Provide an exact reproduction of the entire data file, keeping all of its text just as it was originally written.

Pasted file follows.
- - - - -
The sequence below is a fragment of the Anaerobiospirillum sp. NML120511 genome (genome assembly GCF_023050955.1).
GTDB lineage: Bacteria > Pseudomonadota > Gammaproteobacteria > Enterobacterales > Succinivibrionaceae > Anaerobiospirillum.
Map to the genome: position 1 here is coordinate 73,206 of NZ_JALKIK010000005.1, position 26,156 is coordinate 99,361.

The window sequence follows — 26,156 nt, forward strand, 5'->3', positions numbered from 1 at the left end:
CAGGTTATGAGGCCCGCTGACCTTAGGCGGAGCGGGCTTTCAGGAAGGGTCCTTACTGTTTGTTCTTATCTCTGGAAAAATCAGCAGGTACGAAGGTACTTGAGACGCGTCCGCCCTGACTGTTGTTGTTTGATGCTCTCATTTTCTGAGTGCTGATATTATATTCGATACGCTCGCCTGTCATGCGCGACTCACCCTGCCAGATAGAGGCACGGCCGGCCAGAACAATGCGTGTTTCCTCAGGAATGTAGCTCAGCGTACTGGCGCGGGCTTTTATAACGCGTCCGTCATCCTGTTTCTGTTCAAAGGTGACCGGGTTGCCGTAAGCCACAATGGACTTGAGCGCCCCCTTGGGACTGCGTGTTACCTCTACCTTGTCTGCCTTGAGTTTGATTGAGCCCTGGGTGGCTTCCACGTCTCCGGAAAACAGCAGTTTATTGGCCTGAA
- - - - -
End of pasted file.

The sequence below is a fragment of the Anaerobiospirillum sp. NML120511 genome (genome assembly GCF_023050955.1).
GTDB lineage: Bacteria > Pseudomonadota > Gammaproteobacteria > Enterobacterales > Succinivibrionaceae > Anaerobiospirillum.
Map to the genome: position 1 here is coordinate 73,206 of NZ_JALKIK010000005.1, position 26,156 is coordinate 99,361.

The window sequence follows — 26,156 nt, forward strand, 5'->3', positions numbered from 1 at the left end:
CAGGTTATGAGGCCCGCTGACCTTAGGCGGAGCGGGCTTTCAGGAAGGGTCCTTACTGTTTGTTCTTATCTCTGGAAAAATCAGCAGGTACGAAGGTACTTGAGACGCGTCCGCCCTGACTGTTGTTGTTTGATGCTCTCATTTTCTGAGTGCTGATATTATATTCGATACGCTCGCCTGTCATGCGCGACTCACCCTGCCAGATAGAGGCACGGCCGGCCAGAACAATGCGTGTTTCCTCAGGAATGTAGCTCAGCGTACTGGCGCGGGCTTTTATAACGCGTCCGTCATCCTGTTTCTGTTCAAAGGTGACCGGGTTGCCGTAAGCCACAATGGACTTGAGCGCCCCCTTGGGACTGCGTGTTACCTCTACCTTGTCTGCCTTGAGTTTGATTGAGCCCTGGGTGGCTTCCACGTCTCCGGAAAACAGCAGTTTATTGGCCTGAA